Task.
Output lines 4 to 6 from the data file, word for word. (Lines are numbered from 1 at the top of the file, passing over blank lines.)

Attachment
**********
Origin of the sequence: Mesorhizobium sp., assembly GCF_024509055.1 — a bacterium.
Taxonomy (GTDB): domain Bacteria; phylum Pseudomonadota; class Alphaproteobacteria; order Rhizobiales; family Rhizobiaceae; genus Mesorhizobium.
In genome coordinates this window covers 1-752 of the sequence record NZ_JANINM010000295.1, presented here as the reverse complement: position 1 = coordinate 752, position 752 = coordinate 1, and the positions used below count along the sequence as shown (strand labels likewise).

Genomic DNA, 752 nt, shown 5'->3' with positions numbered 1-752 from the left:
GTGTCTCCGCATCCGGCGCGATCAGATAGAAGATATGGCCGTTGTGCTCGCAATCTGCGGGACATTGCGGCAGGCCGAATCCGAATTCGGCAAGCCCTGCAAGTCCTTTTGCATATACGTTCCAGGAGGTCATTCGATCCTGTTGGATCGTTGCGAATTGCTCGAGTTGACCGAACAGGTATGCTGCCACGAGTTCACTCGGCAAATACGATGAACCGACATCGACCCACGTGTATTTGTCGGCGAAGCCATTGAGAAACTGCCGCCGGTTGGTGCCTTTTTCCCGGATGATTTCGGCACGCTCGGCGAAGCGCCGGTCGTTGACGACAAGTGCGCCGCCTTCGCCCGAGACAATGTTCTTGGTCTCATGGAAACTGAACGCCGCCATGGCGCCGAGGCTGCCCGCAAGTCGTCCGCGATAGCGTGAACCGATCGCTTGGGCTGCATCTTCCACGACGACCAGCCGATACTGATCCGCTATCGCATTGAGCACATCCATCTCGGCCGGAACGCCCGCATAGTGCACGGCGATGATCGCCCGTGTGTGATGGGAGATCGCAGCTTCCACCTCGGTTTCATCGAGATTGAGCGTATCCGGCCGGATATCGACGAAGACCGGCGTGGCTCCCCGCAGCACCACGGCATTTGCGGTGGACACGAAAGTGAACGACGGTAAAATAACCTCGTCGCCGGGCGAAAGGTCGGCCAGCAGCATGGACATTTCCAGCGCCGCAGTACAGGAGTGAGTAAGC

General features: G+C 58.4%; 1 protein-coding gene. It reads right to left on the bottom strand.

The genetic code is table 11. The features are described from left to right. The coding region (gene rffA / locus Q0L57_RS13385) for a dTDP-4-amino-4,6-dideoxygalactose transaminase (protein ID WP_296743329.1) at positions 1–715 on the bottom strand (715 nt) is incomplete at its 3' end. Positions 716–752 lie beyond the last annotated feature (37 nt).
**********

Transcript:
Genomic DNA, 752 nt, shown 5'->3' with positions numbered 1-752 from the left:
GTGTCTCCGCATCCGGCGCGATCAGATAGAAGATATGGCCGTTGTGCTCGCAATCTGCGGGACATTGCGGCAGGCCGAATCCGAATTCGGCAAGCCCTGCAAGTCCTTTTGCATATACGTTCCAGGAGGTCATTCGATCCTGTTGGATCGTTGCGAATTGCTCGAGTTGACCGAACAGGTATGCTGCCACGAGTTCACTCGGCAAATACGATGAACCGACATCGACCCACGTGTATTTGTCGGCGAAGCCATTGAGAAACTGCCGCCGGTTGGTGCCTTTTTCCCGGATGATTTCGGCACGCTCGGCGAAGCGCCGGTCGTTGACGACAAGTGCGCCGCCTTCGCCCGAGACAATGTTCTTGGTCTCATGGAAACTGAACGCCGCCATGGCGCCGAGGCTGCCCGCAAGTCGTCCGCGATAGCGTGAACCGATCGCTTGGGCTGCATCTTCCACGACGACCAGCCGATACTGATCCGCTATCGCATTGAGCACATCCATCTCGGCCGGAACGCCCGCATAGTGCACGGCGATGATCGCCCGTGTGTGATGGGAGATCGCAGCTTCCACCTCGGTTTCATCGAGATTGAGCGTATCCGGCCGGATATCGACGAAGACCGGCGTGGCTCCCCGCAGCACCACGGCATTTGCGGTGGACACGAAAGTGAACGACGGTAAAATAACCTCGTCGCCGGGCGAAAGGTCGGCCAGCAGCATGGACATTTCCAGCGCCGCAGTACAGGAGTGAGTAAGC

General features: G+C 58.4%; 1 protein-coding gene. It reads right to left on the bottom strand.